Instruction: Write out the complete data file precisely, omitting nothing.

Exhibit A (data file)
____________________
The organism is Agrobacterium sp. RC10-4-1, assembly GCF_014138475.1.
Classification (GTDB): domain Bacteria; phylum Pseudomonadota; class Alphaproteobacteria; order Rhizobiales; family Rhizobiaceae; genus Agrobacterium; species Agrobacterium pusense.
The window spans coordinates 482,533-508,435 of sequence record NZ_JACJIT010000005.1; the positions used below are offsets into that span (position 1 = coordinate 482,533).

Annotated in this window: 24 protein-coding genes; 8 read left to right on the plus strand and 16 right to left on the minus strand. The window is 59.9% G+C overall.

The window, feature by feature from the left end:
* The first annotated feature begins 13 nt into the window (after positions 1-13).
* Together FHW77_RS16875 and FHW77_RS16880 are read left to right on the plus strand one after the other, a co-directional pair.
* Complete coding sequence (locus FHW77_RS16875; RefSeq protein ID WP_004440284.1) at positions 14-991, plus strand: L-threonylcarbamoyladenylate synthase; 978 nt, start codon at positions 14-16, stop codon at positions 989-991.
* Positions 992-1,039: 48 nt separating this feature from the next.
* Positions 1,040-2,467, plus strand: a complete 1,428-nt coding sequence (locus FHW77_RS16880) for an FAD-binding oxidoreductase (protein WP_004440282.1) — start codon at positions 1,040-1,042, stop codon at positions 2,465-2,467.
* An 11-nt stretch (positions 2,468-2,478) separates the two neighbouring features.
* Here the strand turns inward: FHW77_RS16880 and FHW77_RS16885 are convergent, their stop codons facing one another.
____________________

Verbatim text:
The organism is Agrobacterium sp. RC10-4-1, assembly GCF_014138475.1.
Classification (GTDB): domain Bacteria; phylum Pseudomonadota; class Alphaproteobacteria; order Rhizobiales; family Rhizobiaceae; genus Agrobacterium; species Agrobacterium pusense.
The window spans coordinates 482,533-508,435 of sequence record NZ_JACJIT010000005.1; the positions used below are offsets into that span (position 1 = coordinate 482,533).

Annotated in this window: 24 protein-coding genes; 8 read left to right on the plus strand and 16 right to left on the minus strand. The window is 59.9% G+C overall.

The window, feature by feature from the left end:
* The first annotated feature begins 13 nt into the window (after positions 1-13).
* Together FHW77_RS16875 and FHW77_RS16880 are read left to right on the plus strand one after the other, a co-directional pair.
* Complete coding sequence (locus FHW77_RS16875; RefSeq protein ID WP_004440284.1) at positions 14-991, plus strand: L-threonylcarbamoyladenylate synthase; 978 nt, start codon at positions 14-16, stop codon at positions 989-991.
* Positions 992-1,039: 48 nt separating this feature from the next.
* Positions 1,040-2,467, plus strand: a complete 1,428-nt coding sequence (locus FHW77_RS16880) for an FAD-binding oxidoreductase (protein WP_004440282.1) — start codon at positions 1,040-1,042, stop codon at positions 2,465-2,467.
* An 11-nt stretch (positions 2,468-2,478) separates the two neighbouring features.
* Here the strand turns inward: FHW77_RS16880 and FHW77_RS16885 are convergent, their stop codons facing one another.